An interview by Rob Feld at WGA.org with filmmakers Wes Anderson and Roman Coppola about the script they co-wrote for Moonrise Kingdom:
Wes, you’ve worked with collaborators on all your films, I believe. They are all distinctly in your voice, so what does a collaboration give to you? And why was Roman the right collaborator for you on Moonrise Kingdom?
Wes Anderson: Roman and I worked together with Jason Schwartzman on the script for Darjeeling Limited. That story, the characters and world very much came from all three of our experiences. It was an especially collaborative thing, and such a good experience. I had been attempting to make this script of Moonrise Kingdom for about a year. I had a few pages and some notes, but I couldn’t figure it out. I couldn’t get past the first 10 pages or so. I asked Roman to read them to see if he could help me and work with me on it. He was very encouraging but also immediately asked several key questions that got the thing going again, and the two of us had a complete script in a month or five weeks.
What were those questions? And how did you see your roles break down this time in the partnership?
Wes Anderson: The most memorable thing that began this process of us writing, that for me was crucial because it really had an impact, was when you, Roman, read the beginning. It’s maybe the first 10 minutes of the movie; these two kids have met in these woods. You were very encouraging about it but you said, “How did they meet in these woods?” And you said you thought they had arranged this, and I said I didn’t know what had come before that. So you actually asked the question, more like suggested, this is a secret meeting that has been arranged previously. It was like it was already meant to be there but I didn’t know.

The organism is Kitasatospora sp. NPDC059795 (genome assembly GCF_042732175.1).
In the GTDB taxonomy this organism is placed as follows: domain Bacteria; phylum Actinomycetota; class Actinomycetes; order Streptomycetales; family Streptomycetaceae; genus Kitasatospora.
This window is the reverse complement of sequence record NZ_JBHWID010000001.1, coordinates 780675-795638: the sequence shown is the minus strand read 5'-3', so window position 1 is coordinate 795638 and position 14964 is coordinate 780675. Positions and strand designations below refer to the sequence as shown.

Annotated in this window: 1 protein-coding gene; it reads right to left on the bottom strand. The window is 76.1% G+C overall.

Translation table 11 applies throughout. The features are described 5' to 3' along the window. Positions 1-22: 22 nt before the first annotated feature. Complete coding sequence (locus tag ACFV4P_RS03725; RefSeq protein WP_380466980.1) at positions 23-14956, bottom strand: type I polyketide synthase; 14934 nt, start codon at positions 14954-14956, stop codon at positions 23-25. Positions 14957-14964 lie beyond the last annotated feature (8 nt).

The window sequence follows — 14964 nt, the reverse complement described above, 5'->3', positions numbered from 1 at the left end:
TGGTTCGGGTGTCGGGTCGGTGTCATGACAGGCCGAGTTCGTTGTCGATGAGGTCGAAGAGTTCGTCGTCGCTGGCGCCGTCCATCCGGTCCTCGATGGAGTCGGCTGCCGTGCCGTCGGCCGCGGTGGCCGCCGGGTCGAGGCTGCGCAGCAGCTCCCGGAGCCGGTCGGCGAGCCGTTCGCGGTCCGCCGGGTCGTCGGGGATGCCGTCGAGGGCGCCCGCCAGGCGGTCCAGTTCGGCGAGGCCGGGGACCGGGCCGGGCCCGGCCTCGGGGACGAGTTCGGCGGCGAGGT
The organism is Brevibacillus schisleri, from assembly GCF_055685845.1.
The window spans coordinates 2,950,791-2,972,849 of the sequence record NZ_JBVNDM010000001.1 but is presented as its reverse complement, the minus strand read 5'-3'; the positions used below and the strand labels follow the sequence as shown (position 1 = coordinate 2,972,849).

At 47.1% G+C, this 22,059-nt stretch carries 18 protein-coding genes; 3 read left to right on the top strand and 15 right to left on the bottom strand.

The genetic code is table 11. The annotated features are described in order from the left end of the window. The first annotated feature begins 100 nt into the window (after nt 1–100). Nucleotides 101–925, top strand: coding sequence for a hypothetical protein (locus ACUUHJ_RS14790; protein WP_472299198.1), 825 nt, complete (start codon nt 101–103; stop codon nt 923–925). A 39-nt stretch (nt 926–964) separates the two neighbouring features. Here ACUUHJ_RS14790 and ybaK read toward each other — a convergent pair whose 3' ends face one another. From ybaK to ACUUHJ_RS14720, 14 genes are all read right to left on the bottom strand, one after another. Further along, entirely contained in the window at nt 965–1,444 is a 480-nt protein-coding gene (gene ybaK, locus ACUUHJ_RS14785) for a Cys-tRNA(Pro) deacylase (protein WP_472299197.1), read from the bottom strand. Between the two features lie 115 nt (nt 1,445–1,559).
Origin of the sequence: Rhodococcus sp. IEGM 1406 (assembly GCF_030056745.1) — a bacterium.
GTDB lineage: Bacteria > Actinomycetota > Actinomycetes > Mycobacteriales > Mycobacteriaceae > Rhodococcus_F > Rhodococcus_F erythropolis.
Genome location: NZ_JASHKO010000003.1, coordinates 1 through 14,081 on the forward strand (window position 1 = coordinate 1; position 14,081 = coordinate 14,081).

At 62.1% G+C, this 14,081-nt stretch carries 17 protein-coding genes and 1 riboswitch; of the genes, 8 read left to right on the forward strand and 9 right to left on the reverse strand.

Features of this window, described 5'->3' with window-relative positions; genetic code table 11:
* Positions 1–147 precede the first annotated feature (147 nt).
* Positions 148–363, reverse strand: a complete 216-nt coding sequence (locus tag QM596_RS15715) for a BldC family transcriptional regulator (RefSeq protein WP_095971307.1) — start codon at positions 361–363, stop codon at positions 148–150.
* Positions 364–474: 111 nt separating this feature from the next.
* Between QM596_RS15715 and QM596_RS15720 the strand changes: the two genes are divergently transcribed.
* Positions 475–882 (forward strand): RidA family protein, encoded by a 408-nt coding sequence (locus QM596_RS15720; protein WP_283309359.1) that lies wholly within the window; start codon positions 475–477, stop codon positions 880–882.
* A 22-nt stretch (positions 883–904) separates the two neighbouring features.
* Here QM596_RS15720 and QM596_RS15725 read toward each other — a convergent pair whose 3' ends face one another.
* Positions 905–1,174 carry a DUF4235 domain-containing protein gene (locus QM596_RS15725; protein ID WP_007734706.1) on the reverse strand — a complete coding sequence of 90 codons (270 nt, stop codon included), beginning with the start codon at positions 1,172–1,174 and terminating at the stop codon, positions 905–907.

Roman Coppola: And there was the question, Well, what do the parents think? I recall you saying “He doesn’t have any parents.” I said, “What’s the story there?” So, in the case of our roles, I would ask questions just out of genuine curiosity that seemed to trigger a response, and then you’d start to uncover the possibilities and put it down.
Roman, what did Wes say to you when he first described the movie that let you see what it should be? How did he describe the nature of this universe and its characters, and what they would and wouldn’t do?
Roman Coppola: My first memory of what Wes described was that this was the “island movie.” It involved two adolescents, a boy and a girl that had run away. For a period of time, it was a glimmer in Wes’s mind, so I was always curious as to what happened with the “island movie.” One time I asked him, and he said, “Oh, I have some ideas,” and played me the music from the opening sequence. When I heard it, that really opened a door. There was a kind of clarity to what it was, and reading those first pages he had, it was such a door opening on a world. It was very, very clear. That’s the type of collaboration you look for with people, where you have that kind of shorthand where someone can just play some music or give you a color of something, and you go, “Ah,” and have a deep understanding of what it is. That’s what Wes and I share, certainly with this story and other things we’ve worked on, this immediate understanding on an intuitive level of what it is that we’re talking about.
Wes Anderson: We know what this is.
Roman Coppola: We have to find it, but we know so many things about it; the feeling of it. Then it’s just a matter of getting into the specifics.
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